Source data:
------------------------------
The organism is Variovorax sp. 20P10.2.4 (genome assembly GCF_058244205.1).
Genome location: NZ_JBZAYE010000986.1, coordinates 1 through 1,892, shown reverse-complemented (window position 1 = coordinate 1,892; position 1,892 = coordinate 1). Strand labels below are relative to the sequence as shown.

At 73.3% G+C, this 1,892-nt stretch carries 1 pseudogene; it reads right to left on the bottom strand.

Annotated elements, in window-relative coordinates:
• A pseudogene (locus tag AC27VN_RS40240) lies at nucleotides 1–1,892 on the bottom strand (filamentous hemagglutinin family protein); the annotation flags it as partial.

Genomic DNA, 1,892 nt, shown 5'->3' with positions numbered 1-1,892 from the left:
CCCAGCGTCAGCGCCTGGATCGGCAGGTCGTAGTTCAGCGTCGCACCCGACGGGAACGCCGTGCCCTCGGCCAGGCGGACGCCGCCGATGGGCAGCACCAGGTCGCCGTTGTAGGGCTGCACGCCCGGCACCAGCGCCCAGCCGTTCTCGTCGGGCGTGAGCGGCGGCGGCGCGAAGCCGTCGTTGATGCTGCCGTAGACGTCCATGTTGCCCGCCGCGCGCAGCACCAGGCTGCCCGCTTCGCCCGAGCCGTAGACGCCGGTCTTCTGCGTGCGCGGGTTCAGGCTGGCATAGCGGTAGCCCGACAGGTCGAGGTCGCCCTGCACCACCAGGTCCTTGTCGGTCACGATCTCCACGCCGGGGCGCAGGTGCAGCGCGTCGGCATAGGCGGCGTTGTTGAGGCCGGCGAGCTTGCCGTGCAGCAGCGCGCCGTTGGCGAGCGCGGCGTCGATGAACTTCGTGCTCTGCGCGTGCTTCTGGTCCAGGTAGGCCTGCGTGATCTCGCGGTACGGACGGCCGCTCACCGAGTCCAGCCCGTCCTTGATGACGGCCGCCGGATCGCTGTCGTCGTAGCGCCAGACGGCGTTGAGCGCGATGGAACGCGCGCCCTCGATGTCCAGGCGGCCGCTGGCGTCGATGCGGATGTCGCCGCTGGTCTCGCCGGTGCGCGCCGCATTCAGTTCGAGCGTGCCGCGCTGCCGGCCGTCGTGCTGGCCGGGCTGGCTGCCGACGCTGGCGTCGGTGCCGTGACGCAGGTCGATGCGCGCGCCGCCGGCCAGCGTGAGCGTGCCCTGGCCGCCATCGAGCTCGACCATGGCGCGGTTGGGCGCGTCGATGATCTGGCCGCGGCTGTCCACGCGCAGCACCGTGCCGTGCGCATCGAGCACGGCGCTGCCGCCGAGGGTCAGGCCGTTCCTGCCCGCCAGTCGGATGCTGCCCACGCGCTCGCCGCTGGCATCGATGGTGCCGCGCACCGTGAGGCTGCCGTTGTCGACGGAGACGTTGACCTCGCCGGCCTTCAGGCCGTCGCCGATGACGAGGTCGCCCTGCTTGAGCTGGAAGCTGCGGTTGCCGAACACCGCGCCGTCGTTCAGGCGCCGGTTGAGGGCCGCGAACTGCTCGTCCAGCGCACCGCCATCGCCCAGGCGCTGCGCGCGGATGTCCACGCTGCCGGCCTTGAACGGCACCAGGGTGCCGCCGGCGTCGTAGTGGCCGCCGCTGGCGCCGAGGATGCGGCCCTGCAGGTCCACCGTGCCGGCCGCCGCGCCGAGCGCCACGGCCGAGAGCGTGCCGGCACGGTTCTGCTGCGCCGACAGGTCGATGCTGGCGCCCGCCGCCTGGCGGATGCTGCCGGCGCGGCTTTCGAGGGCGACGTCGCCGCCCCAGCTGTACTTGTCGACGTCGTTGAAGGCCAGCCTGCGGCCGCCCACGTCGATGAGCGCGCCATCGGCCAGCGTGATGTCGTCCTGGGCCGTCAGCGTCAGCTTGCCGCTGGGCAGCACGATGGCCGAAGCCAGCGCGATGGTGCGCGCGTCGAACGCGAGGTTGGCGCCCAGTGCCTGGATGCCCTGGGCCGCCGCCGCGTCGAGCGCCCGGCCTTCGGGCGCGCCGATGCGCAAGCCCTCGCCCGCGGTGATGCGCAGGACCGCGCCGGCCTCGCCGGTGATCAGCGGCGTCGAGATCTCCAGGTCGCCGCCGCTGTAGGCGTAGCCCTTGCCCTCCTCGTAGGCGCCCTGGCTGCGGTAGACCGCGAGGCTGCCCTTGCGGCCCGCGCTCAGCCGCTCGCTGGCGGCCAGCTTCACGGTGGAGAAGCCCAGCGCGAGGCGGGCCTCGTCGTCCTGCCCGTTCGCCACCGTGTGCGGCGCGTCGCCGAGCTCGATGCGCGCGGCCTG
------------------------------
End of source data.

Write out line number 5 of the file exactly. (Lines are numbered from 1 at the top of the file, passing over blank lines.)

• A pseudogene (locus tag AC27VN_RS40240) lies at nucleotides 1–1,892 on the bottom strand (filamentous hemagglutinin family protein); the annotation flags it as partial.